New Hard drive for programming only.

Discussion in 'iOS Programming' started by larswik, Sep 30, 2013.

  1. larswik macrumors 68000

    Joined:
    Sep 8, 2006
    #1
    I bought a SSD 60 gigs that arrives tomorrow. Since I use my computer to earn money like editing with Final Cut Pro 7 I intend not to update from 10.7, Everything works just fine. But when programming everything has to be the latest. I wanted Xcode 5 but it needed 10.8.

    So, I hope I have this right.

    1. install new hard drive in empty slot.
    2. install 10.7 OS
    3. reboot with new drive and download 10.8 from the istore and install
    4. download xCode 5 and install.

    Sound about right?
     
  2. xArtx macrumors 6502a

    Joined:
    Mar 30, 2012
    #2
    I would say clone the drive you have now, then update your machine,
    then when you want to use the current setup, boot from the clone drive.

     
  3. Dark Dragoon macrumors 6502a

    Dark Dragoon

    Joined:
    Jul 28, 2006
    Location:
    UK
    #3
    Can you not just:

    1. Install new hard drive in empty slot.
    2. Download 10.8 from the Mac App Store
    3. Partition new drive in Disk Utility
    3. Run 10.8 installer app and tell it to install on the partition on the new drive
    4. When running 10.8 Download Xcode 5 from the Mac App Store

    This avoids installing 10.7 and then upgrading it to 10.8.
     
  4. larswik thread starter macrumors 68000

    Joined:
    Sep 8, 2006
    #4
    That sounds about right. $20 for a new os seems cheap. I almost doubt it is a full version of the software for that price that you can install from scratch on a drive. Seems like it should be an upgrade price if you already have a system installed, but I am probably wrong.

    I will try your installation method tonight.

    Thanks.
     
  5. JonasCalhoun macrumors member

    Joined:
    Aug 26, 2012
    #5
    It'll be a full version. One other thing I'd suggest is looking at using a virtualization product...Xcode isn't terrible on resources, so it should work ok..that way you don't have to reboot.
     
  6. PhoneyDeveloper macrumors 68030

    PhoneyDeveloper

    Joined:
    Sep 2, 2008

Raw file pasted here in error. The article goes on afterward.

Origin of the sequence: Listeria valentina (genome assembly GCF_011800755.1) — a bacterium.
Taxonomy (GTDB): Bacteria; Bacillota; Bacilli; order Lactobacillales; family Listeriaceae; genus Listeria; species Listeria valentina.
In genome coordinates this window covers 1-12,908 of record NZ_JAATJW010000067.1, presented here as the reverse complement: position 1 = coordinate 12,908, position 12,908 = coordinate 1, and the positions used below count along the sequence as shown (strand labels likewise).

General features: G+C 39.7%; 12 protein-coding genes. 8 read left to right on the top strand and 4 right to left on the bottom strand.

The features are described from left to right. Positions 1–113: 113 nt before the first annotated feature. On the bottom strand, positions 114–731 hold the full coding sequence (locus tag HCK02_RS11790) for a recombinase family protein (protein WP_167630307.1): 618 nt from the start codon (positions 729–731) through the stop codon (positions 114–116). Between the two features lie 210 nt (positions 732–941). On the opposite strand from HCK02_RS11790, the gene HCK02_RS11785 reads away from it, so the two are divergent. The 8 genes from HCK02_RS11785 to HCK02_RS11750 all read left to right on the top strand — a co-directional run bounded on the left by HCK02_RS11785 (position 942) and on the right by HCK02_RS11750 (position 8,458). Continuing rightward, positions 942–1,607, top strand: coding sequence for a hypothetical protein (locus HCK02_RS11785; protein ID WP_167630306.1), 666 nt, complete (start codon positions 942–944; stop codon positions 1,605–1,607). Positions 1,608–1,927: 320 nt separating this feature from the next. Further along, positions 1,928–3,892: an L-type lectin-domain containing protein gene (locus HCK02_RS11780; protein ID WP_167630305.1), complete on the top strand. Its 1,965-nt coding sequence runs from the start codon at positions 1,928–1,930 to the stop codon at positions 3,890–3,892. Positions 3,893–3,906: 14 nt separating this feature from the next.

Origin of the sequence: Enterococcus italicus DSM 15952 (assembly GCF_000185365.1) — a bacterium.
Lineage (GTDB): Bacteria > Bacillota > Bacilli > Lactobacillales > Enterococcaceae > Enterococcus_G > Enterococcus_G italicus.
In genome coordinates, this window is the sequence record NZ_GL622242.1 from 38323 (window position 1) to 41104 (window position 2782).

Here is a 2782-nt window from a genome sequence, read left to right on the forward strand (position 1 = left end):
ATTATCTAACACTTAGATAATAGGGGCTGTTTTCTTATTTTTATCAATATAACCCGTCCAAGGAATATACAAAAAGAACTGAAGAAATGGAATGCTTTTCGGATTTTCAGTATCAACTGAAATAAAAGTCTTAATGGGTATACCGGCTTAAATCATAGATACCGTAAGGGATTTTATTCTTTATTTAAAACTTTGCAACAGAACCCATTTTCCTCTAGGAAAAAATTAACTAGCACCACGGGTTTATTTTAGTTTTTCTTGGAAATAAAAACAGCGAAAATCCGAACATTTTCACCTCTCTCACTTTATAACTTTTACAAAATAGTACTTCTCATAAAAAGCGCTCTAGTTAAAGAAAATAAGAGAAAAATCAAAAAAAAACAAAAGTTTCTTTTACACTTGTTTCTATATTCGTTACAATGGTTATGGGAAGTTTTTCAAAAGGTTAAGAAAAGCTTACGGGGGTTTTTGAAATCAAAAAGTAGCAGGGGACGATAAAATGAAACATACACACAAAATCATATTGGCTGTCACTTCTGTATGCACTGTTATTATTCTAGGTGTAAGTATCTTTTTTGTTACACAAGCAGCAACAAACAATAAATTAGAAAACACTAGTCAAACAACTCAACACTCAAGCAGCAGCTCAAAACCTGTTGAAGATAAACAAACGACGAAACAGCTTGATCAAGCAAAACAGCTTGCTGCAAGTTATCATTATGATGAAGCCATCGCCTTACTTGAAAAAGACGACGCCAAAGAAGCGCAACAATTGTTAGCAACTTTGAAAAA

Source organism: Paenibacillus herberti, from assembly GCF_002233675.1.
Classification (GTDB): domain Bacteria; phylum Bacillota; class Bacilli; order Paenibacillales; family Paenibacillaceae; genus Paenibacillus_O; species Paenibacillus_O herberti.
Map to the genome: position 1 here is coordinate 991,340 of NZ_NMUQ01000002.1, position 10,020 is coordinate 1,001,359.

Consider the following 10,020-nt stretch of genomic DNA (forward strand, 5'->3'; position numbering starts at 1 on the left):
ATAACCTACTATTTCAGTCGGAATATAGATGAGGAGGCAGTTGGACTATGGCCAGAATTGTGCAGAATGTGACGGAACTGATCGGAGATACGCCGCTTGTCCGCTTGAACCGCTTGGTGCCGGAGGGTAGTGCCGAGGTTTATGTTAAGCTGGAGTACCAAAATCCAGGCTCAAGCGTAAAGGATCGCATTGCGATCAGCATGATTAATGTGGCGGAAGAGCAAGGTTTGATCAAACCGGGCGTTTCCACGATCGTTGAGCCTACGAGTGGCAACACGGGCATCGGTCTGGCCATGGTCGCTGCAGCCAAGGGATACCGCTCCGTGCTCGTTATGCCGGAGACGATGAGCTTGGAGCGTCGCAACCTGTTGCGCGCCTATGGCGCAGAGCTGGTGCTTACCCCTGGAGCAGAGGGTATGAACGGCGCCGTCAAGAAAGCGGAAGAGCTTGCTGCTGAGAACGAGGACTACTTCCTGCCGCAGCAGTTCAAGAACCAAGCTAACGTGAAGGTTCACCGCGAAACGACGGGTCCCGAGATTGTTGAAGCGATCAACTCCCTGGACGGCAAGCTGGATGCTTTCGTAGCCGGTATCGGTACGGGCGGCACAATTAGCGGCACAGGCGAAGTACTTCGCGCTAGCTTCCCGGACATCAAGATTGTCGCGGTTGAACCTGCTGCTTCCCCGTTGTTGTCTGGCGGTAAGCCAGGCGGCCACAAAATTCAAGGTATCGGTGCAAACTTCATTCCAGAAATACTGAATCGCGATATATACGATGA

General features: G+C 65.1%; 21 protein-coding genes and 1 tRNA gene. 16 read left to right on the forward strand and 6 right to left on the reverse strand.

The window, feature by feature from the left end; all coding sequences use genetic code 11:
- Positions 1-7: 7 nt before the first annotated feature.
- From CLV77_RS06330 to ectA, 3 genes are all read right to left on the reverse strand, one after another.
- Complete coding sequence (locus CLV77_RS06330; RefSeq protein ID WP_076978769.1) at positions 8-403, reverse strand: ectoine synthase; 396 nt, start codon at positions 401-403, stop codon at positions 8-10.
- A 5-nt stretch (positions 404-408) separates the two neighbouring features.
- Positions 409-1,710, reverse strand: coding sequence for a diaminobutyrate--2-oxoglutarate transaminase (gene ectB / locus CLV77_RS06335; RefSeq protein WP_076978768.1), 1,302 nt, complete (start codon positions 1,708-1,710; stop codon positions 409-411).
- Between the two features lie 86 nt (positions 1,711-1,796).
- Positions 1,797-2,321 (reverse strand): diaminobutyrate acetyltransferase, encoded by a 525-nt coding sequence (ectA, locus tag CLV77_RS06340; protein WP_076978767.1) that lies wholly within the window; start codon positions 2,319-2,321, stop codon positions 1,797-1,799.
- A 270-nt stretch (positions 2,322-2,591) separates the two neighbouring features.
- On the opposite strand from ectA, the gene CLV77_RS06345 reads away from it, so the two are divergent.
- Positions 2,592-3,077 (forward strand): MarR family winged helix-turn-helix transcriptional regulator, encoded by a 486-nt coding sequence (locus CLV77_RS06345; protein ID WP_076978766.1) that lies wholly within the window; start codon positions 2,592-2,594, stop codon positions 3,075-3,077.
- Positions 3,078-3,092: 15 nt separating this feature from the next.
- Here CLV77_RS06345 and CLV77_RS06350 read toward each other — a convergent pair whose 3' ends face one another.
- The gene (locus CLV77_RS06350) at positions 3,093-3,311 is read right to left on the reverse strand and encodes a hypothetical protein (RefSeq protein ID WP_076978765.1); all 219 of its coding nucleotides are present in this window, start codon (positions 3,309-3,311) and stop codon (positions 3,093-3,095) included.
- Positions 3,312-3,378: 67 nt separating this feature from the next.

#6
    I'd be interested in hearing about people's experiences with the SSDs. How much faster is it? What is the usual way to set things up? All of the OS on the SSD? Only Xcode? Only Xcode projects? Use links to connect things?
     
  7. 1458279 Suspended

    1458279

    Joined:
    May 1, 2010
    Location:
    California
    #7
    The difference with the SSD is HUGE! What to put on the SSD? whatever is accessed the most. Complete OS with all programs.

    The prices on SSDs have dropped, the $1/G or less is the norm. A 100G should handle everything nicely.

    The project backup would be a different story.

    I don't think there is a great gain in an external SSD thru USB 3. So you'd want to do a backup on the main bus. You'd need/want two SSDs: 1 Running 2. Backup. Unless you can time the backup for idle or twice a day kinda thing or have a backup just for projects thru USB.


    SSD=Great investment. Check the ratings, some have higher failure rates and speed differ.
     
  8. PhoneyDeveloper macrumors 68030

    PhoneyDeveloper

    Joined:
    Sep 2, 2008
    #8
    Installing an SSD into my 27" iMac seems like a big project, based on the instructions at the iFixit site. Sounds good though.
     
  9. larswik thread starter macrumors 68000

    Joined:
    Sep 8, 2006
    #9
    The install last week was pretty easy. it is just a 44 gig drive and only for programming. Now Apple can require updates when ever they want and it won't make me run out and have to upgrade all the other software I use.

    It's tough to tell if it is fast. When ever I buy a new mac it always seems to boot fast until tons of software is installed. But when I switch over it takes about 10 seconds and it's up and running.

    The drive did not come with any brakets and it is small like a laptop drive. I installed it under the CD drive and works great.
     
  10. xArtx macrumors 6502a

    Joined:
    Mar 30, 2012
    #10
    Sinner that I am went for USB dual SATA Dock, and some work on modifying it.

    [​IMG]

    [​IMG]

    [​IMG]


    It was really iOS programming that motivated me to clone a Mac OS with Xcode installed,
    but doing other things to now, and found out one OS might not like another OSe's
    file system.. one drive can go batty, so I disabled the port expander,
    and can turn drives on individually without removing them.

    No speed benefit like internal SSD of course, but the cloner in Mac Recovery loves it :)
     
  11. 1458279 Suspended

    1458279

    Joined:
    May 1, 2010
    Location:
    California
    #11
    I just ordered my 1st SSD from Amazon. It's 128G for $79. I just ordered the one so the backup will still be on a regular USB drive for now. I'd like to have an SSD raid or at least a NAS, but that'll be sometime later.

    My understanding is that once the backup is complete, just the changed data gets backed up, so backups shouldn't slow things down much.

    One other option is to use a 64G flash drive in a USB 3 port for backup, those prices are dropping down nicely :D
     

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